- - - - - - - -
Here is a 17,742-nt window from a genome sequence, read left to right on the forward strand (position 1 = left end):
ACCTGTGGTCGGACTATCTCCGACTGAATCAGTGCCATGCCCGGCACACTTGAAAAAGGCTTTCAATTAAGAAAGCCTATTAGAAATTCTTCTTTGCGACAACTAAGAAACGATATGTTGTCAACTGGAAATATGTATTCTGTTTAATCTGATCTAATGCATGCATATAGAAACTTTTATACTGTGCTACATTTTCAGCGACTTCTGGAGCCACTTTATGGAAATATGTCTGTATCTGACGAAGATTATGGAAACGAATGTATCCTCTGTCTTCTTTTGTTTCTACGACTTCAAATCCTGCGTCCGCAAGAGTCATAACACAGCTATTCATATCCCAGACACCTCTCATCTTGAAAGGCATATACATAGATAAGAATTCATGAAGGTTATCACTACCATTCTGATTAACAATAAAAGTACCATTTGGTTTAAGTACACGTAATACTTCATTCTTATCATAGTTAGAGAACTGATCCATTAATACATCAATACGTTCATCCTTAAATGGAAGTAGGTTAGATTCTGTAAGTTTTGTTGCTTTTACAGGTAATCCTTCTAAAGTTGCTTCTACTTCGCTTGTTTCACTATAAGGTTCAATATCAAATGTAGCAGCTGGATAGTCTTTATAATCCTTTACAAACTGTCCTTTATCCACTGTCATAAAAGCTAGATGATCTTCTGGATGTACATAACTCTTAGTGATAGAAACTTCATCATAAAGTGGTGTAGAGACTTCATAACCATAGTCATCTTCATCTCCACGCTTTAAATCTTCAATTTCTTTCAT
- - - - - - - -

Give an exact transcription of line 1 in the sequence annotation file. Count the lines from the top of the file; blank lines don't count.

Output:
Here is a 17,742-nt window from a genome sequence, read left to right on the forward strand (position 1 = left end):